Biology and Ecology of Natural Enemies
Timandra griseata Petersen (Lepidoptera: Geometridae)
This insect is also known as Calothysanis amata (L.), Calothysanis amataria (L.), and Timandra amataria (L.) (Skou, 1986). It has two generations per year in Europe, with a flight period from mid-May until mid-September. In northern Europe, there is only one generation, with a flight period from late June to late July. In Europe, larvae feed on plants in the Polygonaceae (e.g., Rumex [dock, sorrel], Polygonum [knotgrass]) and the Chenopodiaceae (e.g., Atriplex). Pupation takes place in loosely woven cocoons between leaves, often on the host plants. The species is capable of overwintering either as a larva or pupa. This moth is widely distributed in Europe, Asia, and North Africa (Skou, 1986; West, 1986; Skinner, 1998). In China, larvae feed on leaves, young buds, and fruits of P. perfoliatum. When populations are high, larvae nearly destroy all the young leaves and buds on the plant.
Homorosoma chinensis (Wagner) (Coleoptera: Curculionidae)
No literature was found on this species, which has been recovered in Henan, Hunan, Hubei, and Heilongjiang provinces in China. Adults feed on flowers, buds, and young leaves of P. perfoliatum. Larvae attack buds and bore into stems prior to pupation (Fig. 8).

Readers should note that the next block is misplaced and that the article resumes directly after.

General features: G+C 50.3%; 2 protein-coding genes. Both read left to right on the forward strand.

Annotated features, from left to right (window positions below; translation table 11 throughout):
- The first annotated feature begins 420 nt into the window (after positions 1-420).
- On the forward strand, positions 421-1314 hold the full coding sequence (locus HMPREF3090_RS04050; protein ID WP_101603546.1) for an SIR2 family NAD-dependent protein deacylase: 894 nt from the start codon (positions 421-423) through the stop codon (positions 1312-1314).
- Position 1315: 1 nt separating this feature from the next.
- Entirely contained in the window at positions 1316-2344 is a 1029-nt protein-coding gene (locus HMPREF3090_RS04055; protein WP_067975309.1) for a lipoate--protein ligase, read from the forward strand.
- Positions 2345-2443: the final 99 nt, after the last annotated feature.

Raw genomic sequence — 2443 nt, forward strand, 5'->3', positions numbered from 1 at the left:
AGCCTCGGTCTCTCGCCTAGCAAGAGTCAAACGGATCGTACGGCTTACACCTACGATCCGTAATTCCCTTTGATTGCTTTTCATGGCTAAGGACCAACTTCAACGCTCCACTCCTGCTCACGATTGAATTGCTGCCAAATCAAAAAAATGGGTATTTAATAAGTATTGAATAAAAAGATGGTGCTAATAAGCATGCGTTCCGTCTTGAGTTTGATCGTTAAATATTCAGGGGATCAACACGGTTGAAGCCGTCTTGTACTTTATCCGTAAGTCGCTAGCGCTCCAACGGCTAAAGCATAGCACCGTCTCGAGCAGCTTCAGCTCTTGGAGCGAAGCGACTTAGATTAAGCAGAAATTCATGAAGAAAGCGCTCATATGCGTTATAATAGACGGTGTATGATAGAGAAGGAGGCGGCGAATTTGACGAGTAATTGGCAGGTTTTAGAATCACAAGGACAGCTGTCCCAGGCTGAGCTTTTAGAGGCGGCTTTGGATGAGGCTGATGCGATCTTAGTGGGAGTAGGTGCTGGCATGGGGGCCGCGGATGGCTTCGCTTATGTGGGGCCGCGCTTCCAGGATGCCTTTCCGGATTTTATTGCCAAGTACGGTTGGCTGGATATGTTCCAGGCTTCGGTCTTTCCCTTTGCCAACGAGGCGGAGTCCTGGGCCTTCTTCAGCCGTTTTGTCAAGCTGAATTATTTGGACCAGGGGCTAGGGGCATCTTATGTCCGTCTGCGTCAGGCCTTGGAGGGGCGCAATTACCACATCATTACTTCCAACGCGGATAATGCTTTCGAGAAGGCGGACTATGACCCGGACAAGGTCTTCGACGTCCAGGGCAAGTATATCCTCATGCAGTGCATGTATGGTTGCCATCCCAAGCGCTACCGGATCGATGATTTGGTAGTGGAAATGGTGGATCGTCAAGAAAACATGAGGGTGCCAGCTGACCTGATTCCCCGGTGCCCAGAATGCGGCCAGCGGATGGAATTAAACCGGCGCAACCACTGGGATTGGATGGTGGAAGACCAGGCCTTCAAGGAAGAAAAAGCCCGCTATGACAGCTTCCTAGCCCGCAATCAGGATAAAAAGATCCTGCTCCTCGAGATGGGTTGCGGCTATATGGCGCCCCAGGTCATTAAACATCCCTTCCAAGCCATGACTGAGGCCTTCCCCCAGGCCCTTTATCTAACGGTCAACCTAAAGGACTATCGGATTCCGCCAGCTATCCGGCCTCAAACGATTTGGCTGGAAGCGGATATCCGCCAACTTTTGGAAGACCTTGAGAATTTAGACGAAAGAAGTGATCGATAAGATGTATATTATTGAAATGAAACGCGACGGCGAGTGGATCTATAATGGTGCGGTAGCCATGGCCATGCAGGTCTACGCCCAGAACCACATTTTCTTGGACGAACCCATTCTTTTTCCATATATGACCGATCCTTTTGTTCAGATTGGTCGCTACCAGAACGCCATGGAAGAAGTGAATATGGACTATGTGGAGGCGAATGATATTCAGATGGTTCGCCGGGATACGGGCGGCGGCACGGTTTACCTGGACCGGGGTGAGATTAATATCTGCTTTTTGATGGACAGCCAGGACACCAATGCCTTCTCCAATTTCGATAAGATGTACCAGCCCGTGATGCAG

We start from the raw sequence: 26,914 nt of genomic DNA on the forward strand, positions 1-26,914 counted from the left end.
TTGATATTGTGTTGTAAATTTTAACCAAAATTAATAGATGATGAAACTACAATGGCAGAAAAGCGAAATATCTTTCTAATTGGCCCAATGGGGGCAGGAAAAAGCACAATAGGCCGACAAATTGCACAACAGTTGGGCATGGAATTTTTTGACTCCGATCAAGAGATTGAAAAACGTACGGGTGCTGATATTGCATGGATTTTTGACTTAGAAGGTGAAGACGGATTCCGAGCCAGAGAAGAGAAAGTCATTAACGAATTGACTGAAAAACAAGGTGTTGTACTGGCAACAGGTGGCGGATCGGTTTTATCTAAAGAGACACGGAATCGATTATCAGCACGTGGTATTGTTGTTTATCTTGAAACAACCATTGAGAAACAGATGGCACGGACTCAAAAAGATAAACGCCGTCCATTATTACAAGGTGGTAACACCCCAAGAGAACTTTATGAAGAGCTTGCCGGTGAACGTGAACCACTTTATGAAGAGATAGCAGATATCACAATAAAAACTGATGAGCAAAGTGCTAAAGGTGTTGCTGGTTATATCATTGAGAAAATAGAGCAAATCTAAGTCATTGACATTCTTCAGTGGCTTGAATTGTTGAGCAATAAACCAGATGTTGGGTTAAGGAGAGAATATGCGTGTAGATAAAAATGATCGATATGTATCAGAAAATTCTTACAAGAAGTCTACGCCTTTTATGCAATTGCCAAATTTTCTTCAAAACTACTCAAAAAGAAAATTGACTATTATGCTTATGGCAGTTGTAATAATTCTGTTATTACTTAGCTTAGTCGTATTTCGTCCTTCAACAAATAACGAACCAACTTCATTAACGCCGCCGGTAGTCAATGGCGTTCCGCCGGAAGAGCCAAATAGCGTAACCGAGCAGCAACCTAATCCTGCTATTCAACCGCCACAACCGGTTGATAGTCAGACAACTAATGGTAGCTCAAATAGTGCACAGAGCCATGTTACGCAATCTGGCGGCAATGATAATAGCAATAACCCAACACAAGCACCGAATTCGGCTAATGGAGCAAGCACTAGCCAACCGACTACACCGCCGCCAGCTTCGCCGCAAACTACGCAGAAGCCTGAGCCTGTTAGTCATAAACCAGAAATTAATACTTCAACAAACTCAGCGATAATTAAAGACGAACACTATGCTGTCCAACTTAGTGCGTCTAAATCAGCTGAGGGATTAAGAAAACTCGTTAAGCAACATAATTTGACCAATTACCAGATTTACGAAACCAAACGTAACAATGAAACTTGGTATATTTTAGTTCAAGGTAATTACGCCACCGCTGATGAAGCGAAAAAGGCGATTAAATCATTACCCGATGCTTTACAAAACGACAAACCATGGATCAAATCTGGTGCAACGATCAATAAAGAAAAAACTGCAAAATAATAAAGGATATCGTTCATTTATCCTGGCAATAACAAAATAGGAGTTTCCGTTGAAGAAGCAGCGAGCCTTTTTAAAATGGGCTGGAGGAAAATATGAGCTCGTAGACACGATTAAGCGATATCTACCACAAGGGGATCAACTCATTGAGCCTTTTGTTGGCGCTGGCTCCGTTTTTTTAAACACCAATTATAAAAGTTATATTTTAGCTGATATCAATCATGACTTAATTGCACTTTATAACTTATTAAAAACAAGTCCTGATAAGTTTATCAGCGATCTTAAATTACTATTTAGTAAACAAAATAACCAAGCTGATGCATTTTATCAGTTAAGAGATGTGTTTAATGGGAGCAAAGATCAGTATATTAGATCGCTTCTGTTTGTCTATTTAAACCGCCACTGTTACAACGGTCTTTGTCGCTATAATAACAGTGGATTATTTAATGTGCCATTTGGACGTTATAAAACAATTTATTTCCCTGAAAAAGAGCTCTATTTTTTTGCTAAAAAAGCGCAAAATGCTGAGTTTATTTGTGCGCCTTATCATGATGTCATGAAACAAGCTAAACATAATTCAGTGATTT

Cletus schmidti Kiritschenko (Hemiptera: Coreidae)
This bug is widely distributed in China. Both adults and larvae feed on the skin of the fruit, exposing the immature seeds, and adversely affecting reproduction of the weed. Preliminary host range testing results indicated that mile-a-minute weed is the major host of C. schmidti.
Recommendations for Future Work
Surveys for natural enemies of mile-a-minute weed in China need to be completed for arthropods in Jiangsu, Jiangxi, and Anhui provinces, where mile-a-minute weed is widely distributed, and in southern China for plant pathogens.
Screening tests of exotic and native fungi isolated from mile-a-minute weed plants need to be completed. Fungi need to be identified and their host ranges estimated. Additional host range testing of T. griseata and T. convectaria, H. chinensis, C. schmidti, Galerucella grisescens (Joannis), and A. nigrocaeruleus need to be conducted in China and in the United States.
We thank personnel with the State Departments of Agriculture of Pennsylvania, Maryland, Delaware, West Virginia, and Virginia; the Institute of Biological Control of Chinese Academy of Agricultural Sciences; and the Chinese Academy of Forestry for cooperation in establishing study plots and collecting natural enemies. We thank the U.S. Department of Agriculture, Agricultural Research Service’s Foreign Disease-Weed Sciences Research Unit in Fredrick, Maryland and the Beneficial Insect Research Laboratory in Newark, Delaware for providing quarantine facilities and technical assistance.